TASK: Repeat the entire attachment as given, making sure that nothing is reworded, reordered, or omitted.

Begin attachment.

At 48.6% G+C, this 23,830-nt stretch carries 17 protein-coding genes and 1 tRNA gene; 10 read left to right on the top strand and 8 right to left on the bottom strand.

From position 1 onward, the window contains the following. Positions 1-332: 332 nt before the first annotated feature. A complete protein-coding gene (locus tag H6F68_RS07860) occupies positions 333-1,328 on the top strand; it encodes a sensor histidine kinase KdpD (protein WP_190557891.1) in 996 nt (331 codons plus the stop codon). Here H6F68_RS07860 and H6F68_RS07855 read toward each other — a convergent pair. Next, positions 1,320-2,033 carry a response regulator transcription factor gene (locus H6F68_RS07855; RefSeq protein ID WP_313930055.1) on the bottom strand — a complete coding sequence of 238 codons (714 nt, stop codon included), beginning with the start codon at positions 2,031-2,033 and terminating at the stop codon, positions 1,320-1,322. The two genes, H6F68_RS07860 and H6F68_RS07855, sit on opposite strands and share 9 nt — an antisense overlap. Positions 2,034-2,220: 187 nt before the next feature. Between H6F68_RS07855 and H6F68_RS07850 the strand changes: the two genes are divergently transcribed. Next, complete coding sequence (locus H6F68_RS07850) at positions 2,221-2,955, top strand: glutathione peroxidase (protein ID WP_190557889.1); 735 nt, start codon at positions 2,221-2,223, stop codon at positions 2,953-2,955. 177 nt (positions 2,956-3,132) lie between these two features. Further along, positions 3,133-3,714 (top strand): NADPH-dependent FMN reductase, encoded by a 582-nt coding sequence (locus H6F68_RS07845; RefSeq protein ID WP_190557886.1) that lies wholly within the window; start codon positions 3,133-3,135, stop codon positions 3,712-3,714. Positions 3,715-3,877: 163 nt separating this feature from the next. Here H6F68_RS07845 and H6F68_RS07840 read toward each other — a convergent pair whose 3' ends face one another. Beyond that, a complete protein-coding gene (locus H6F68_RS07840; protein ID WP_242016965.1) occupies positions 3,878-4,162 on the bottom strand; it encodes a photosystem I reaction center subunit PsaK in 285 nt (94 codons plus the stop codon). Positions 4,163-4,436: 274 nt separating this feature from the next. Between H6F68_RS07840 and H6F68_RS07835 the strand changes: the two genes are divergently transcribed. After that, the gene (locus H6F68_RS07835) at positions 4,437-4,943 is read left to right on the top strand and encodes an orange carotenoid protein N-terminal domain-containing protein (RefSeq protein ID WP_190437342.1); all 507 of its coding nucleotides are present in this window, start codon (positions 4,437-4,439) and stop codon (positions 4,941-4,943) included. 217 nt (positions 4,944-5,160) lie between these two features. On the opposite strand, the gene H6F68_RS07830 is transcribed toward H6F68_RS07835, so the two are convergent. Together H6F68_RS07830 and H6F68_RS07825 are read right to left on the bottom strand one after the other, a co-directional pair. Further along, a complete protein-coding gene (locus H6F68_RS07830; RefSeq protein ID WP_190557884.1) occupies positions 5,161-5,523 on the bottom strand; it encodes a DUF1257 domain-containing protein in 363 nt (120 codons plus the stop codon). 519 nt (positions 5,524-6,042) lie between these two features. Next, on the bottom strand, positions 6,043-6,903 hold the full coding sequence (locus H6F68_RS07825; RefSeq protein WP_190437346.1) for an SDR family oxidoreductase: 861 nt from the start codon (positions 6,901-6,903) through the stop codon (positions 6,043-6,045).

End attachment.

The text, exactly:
At 48.6% G+C, this 23,830-nt stretch carries 17 protein-coding genes and 1 tRNA gene; 10 read left to right on the top strand and 8 right to left on the bottom strand.

From position 1 onward, the window contains the following. Positions 1-332: 332 nt before the first annotated feature. A complete protein-coding gene (locus tag H6F68_RS07860) occupies positions 333-1,328 on the top strand; it encodes a sensor histidine kinase KdpD (protein WP_190557891.1) in 996 nt (331 codons plus the stop codon). Here H6F68_RS07860 and H6F68_RS07855 read toward each other — a convergent pair. Next, positions 1,320-2,033 carry a response regulator transcription factor gene (locus H6F68_RS07855; RefSeq protein ID WP_313930055.1) on the bottom strand — a complete coding sequence of 238 codons (714 nt, stop codon included), beginning with the start codon at positions 2,031-2,033 and terminating at the stop codon, positions 1,320-1,322. The two genes, H6F68_RS07860 and H6F68_RS07855, sit on opposite strands and share 9 nt — an antisense overlap. Positions 2,034-2,220: 187 nt before the next feature. Between H6F68_RS07855 and H6F68_RS07850 the strand changes: the two genes are divergently transcribed. Next, complete coding sequence (locus H6F68_RS07850) at positions 2,221-2,955, top strand: glutathione peroxidase (protein ID WP_190557889.1); 735 nt, start codon at positions 2,221-2,223, stop codon at positions 2,953-2,955. 177 nt (positions 2,956-3,132) lie between these two features. Further along, positions 3,133-3,714 (top strand): NADPH-dependent FMN reductase, encoded by a 582-nt coding sequence (locus H6F68_RS07845; RefSeq protein ID WP_190557886.1) that lies wholly within the window; start codon positions 3,133-3,135, stop codon positions 3,712-3,714. Positions 3,715-3,877: 163 nt separating this feature from the next. Here H6F68_RS07845 and H6F68_RS07840 read toward each other — a convergent pair whose 3' ends face one another. Beyond that, a complete protein-coding gene (locus H6F68_RS07840; protein ID WP_242016965.1) occupies positions 3,878-4,162 on the bottom strand; it encodes a photosystem I reaction center subunit PsaK in 285 nt (94 codons plus the stop codon). Positions 4,163-4,436: 274 nt separating this feature from the next. Between H6F68_RS07840 and H6F68_RS07835 the strand changes: the two genes are divergently transcribed. After that, the gene (locus H6F68_RS07835) at positions 4,437-4,943 is read left to right on the top strand and encodes an orange carotenoid protein N-terminal domain-containing protein (RefSeq protein ID WP_190437342.1); all 507 of its coding nucleotides are present in this window, start codon (positions 4,437-4,439) and stop codon (positions 4,941-4,943) included. 217 nt (positions 4,944-5,160) lie between these two features. On the opposite strand, the gene H6F68_RS07830 is transcribed toward H6F68_RS07835, so the two are convergent. Together H6F68_RS07830 and H6F68_RS07825 are read right to left on the bottom strand one after the other, a co-directional pair. Further along, a complete protein-coding gene (locus H6F68_RS07830; RefSeq protein ID WP_190557884.1) occupies positions 5,161-5,523 on the bottom strand; it encodes a DUF1257 domain-containing protein in 363 nt (120 codons plus the stop codon). 519 nt (positions 5,524-6,042) lie between these two features. Next, on the bottom strand, positions 6,043-6,903 hold the full coding sequence (locus H6F68_RS07825; RefSeq protein WP_190437346.1) for an SDR family oxidoreductase: 861 nt from the start codon (positions 6,901-6,903) through the stop codon (positions 6,043-6,045).